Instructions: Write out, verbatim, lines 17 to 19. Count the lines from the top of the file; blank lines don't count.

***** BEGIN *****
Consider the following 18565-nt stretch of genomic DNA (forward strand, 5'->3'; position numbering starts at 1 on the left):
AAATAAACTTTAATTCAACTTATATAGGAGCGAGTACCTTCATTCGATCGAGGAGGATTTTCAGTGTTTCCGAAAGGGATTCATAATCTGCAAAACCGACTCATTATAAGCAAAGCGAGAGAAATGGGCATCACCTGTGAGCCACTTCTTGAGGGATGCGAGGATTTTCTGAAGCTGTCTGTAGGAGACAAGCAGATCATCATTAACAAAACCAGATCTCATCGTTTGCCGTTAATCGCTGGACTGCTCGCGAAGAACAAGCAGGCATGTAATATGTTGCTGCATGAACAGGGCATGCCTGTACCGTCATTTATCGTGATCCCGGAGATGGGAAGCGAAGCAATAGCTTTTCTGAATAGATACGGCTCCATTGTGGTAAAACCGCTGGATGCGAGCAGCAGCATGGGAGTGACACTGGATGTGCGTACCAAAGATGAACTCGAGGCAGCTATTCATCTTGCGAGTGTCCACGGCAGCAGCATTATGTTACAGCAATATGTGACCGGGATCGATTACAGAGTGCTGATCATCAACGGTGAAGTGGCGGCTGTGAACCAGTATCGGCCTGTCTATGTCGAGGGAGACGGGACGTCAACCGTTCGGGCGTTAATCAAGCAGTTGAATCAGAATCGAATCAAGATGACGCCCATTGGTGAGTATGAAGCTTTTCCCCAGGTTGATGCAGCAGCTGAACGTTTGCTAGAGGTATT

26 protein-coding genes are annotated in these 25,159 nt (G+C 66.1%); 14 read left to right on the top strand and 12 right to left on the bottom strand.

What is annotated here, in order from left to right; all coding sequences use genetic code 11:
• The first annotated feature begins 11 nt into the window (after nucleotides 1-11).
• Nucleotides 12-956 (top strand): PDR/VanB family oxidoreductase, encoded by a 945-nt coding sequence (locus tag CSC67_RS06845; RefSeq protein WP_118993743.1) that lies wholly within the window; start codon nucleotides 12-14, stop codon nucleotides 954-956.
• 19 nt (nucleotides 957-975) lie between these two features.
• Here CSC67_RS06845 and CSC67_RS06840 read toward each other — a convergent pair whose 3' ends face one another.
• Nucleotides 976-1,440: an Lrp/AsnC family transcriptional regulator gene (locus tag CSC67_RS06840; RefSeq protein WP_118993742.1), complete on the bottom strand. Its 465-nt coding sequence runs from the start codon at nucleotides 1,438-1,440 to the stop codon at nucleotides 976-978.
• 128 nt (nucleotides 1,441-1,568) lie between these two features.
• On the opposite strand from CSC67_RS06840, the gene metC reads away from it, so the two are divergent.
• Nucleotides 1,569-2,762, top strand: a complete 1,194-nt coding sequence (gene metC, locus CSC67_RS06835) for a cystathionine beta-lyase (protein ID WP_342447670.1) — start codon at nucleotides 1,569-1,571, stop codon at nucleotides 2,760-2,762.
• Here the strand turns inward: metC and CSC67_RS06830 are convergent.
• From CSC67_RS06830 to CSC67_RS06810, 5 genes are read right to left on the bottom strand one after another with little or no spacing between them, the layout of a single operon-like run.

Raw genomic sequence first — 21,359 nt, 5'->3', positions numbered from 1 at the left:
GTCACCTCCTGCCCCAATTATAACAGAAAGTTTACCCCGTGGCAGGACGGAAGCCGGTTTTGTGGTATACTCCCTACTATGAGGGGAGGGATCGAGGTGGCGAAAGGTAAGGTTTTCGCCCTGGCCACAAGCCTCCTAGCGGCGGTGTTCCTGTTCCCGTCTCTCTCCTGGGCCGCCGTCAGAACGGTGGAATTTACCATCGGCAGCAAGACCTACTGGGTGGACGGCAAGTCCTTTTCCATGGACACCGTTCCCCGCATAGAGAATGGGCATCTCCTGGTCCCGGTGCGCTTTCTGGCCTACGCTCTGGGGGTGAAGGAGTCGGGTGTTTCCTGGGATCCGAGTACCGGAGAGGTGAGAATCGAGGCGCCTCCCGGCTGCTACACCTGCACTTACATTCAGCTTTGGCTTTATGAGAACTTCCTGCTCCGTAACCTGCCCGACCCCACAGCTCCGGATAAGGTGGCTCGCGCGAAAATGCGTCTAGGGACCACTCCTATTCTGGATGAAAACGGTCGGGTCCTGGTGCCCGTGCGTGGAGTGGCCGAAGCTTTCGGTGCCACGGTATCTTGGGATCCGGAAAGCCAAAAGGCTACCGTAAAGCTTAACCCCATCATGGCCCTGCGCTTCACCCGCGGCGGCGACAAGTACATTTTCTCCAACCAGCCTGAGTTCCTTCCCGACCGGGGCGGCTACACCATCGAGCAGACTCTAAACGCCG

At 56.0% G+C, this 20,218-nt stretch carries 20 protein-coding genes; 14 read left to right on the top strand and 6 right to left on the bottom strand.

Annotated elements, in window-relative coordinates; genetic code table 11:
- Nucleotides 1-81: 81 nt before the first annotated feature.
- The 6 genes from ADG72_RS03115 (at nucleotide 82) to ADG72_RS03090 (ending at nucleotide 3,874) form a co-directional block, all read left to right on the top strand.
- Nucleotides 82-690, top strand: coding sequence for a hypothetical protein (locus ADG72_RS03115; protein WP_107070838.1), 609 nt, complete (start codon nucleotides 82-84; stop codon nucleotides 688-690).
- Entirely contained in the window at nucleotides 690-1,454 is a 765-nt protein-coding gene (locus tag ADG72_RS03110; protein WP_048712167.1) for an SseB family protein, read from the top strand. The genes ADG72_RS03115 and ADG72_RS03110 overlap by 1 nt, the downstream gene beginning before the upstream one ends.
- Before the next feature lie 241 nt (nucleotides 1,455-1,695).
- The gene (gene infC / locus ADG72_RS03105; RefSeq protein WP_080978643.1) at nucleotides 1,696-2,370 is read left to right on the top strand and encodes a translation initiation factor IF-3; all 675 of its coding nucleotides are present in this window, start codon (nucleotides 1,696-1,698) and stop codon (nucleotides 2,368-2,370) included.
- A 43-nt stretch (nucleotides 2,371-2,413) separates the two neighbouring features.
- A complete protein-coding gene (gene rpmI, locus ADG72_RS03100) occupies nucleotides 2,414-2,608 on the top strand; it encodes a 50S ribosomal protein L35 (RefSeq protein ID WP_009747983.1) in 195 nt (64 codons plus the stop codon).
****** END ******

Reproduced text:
At 56.0% G+C, this 20,218-nt stretch carries 20 protein-coding genes; 14 read left to right on the top strand and 6 right to left on the bottom strand.

Annotated elements, in window-relative coordinates; genetic code table 11:
- Nucleotides 1-81: 81 nt before the first annotated feature.